The shop assistant will issue a special form known as Retail Export Form (“bordereau de détaxe”) that you need to keep with your receipt. The form should be duly signed up by you. The shop assistant will examine receipts and your purchases and then get the form stamped. If you are leaving the European Union from a French port of entry you should submit the Retail Export Form as well as the goods purchased at the airport customs desk. After reviewing everything Customs will keep a copy of the form and you will be handed back a copy, endorsed by Customs, which are required to retain in case of any possible dispute with the store. Do not forget to keep the goods with you at all times when you apply for Customs endorsement of the Retail Export Form at the point of departure from the European Union. Customs agents want to see them.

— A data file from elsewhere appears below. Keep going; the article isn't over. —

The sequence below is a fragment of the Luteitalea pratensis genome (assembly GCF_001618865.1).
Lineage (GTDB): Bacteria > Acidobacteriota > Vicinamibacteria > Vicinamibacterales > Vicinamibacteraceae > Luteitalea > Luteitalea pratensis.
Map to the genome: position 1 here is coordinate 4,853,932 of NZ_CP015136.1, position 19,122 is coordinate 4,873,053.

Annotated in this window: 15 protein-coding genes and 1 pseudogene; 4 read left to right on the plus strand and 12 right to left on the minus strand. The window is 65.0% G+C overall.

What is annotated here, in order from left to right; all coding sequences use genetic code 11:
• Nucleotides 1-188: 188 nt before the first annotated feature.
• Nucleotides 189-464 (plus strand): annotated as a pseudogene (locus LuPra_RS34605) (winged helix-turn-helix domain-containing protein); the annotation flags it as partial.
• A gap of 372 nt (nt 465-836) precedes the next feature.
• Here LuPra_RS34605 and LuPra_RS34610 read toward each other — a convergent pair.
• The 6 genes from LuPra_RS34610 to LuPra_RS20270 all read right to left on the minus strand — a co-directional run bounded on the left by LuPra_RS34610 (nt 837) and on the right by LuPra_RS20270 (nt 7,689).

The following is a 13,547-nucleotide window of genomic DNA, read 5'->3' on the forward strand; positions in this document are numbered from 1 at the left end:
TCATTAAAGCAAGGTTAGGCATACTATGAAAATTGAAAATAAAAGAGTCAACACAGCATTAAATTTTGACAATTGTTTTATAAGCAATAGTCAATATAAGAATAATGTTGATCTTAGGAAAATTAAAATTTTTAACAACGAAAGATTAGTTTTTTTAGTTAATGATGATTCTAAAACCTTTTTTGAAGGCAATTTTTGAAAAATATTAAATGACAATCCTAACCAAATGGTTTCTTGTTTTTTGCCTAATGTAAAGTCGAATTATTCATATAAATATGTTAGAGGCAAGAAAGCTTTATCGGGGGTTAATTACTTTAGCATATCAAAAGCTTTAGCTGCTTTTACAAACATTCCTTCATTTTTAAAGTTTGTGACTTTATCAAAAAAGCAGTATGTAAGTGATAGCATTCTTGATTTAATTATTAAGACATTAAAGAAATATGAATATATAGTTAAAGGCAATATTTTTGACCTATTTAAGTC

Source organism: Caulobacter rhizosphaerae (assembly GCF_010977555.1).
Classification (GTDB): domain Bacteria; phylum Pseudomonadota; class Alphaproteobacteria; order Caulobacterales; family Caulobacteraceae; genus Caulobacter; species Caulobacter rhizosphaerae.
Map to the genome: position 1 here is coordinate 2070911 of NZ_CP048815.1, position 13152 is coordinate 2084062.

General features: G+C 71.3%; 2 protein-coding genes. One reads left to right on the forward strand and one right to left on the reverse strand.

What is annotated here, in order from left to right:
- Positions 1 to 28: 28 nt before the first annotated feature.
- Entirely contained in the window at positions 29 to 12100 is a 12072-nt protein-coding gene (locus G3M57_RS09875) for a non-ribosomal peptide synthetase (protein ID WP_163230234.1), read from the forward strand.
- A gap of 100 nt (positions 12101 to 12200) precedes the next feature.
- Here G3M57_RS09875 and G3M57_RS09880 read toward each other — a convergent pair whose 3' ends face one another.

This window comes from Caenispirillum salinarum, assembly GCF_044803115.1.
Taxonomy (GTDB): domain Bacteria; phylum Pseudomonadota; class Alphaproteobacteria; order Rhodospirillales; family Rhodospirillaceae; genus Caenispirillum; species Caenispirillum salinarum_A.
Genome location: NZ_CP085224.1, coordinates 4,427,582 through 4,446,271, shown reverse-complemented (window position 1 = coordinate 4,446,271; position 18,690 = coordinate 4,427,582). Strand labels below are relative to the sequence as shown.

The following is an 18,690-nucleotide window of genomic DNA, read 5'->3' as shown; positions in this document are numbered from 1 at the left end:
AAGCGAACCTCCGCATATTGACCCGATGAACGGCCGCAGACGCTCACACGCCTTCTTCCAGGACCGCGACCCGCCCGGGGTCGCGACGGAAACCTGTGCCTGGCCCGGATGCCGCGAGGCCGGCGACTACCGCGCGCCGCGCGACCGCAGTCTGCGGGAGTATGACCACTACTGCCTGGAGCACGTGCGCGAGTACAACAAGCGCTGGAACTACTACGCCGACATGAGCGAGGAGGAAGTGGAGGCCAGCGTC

Upon arrival in your country mail the form back to the French store within three months of purchase to get the reimbursement by credit card or check.

You should receive, within a reasonable spell of time, the amount of refunded tax directly from the store, paid according to your instructions, given on the Retail Export Form (check mailed to your address, bank transfer to your checking account or to your credit card accounth Customs.The refund by the Tax Administration could take between 30 and 90 days.

Refined French cuisine, good to the last crumb


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lambNEWparis Le Reminet wineparis restaurantParis3